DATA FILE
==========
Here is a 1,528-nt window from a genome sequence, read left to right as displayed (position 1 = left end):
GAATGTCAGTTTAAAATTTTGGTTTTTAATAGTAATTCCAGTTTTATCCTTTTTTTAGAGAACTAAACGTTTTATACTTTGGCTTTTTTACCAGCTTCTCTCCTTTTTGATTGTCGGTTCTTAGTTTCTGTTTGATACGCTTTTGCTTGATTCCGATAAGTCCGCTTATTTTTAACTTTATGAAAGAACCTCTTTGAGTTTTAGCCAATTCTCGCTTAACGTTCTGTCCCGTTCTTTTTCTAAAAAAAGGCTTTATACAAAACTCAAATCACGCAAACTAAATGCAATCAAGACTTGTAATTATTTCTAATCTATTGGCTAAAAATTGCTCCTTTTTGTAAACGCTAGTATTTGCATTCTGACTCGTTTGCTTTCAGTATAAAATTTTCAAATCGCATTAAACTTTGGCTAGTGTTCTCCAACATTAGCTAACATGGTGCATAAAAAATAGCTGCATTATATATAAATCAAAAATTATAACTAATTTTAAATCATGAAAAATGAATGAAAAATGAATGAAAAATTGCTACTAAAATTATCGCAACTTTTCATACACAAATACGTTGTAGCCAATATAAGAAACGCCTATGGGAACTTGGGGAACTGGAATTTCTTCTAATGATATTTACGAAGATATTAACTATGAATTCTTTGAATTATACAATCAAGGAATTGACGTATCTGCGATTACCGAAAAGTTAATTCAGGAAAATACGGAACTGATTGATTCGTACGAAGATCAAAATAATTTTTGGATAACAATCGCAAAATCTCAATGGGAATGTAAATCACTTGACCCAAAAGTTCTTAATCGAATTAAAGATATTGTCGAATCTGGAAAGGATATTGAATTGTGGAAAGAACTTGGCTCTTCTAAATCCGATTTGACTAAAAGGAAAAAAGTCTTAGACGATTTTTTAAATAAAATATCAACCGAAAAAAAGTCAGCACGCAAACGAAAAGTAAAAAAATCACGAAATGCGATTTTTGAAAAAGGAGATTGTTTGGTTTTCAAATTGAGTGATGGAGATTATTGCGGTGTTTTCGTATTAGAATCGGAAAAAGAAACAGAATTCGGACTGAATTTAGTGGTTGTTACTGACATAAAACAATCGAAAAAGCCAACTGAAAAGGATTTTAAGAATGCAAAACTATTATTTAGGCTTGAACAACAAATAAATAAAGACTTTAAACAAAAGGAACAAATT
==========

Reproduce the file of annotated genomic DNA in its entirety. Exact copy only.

Here is a 1,528-nt window from a genome sequence, read left to right as displayed (position 1 = left end):
GAATGTCAGTTTAAAATTTTGGTTTTTAATAGTAATTCCAGTTTTATCCTTTTTTTAGAGAACTAAACGTTTTATACTTTGGCTTTTTTACCAGCTTCTCTCCTTTTTGATTGTCGGTTCTTAGTTTCTGTTTGATACGCTTTTGCTTGATTCCGATAAGTCCGCTTATTTTTAACTTTATGAAAGAACCTCTTTGAGTTTTAGCCAATTCTCGCTTAACGTTCTGTCCCGTTCTTTTTCTAAAAAAAGGCTTTATACAAAACTCAAATCACGCAAACTAAATGCAATCAAGACTTGTAATTATTTCTAATCTATTGGCTAAAAATTGCTCCTTTTTGTAAACGCTAGTATTTGCATTCTGACTCGTTTGCTTTCAGTATAAAATTTTCAAATCGCATTAAACTTTGGCTAGTGTTCTCCAACATTAGCTAACATGGTGCATAAAAAATAGCTGCATTATATATAAATCAAAAATTATAACTAATTTTAAATCATGAAAAATGAATGAAAAATGAATGAAAAATTGCTACTAAAATTATCGCAACTTTTCATACACAAATACGTTGTAGCCAATATAAGAAACGCCTATGGGAACTTGGGGAACTGGAATTTCTTCTAATGATATTTACGAAGATATTAACTATGAATTCTTTGAATTATACAATCAAGGAATTGACGTATCTGCGATTACCGAAAAGTTAATTCAGGAAAATACGGAACTGATTGATTCGTACGAAGATCAAAATAATTTTTGGATAACAATCGCAAAATCTCAATGGGAATGTAAATCACTTGACCCAAAAGTTCTTAATCGAATTAAAGATATTGTCGAATCTGGAAAGGATATTGAATTGTGGAAAGAACTTGGCTCTTCTAAATCCGATTTGACTAAAAGGAAAAAAGTCTTAGACGATTTTTTAAATAAAATATCAACCGAAAAAAAGTCAGCACGCAAACGAAAAGTAAAAAAATCACGAAATGCGATTTTTGAAAAAGGAGATTGTTTGGTTTTCAAATTGAGTGATGGAGATTATTGCGGTGTTTTCGTATTAGAATCGGAAAAAGAAACAGAATTCGGACTGAATTTAGTGGTTGTTACTGACATAAAACAATCGAAAAAGCCAACTGAAAAGGATTTTAAGAATGCAAAACTATTATTTAGGCTTGAACAACAAATAAATAAAGACTTTAAACAAAAGGAACAAATT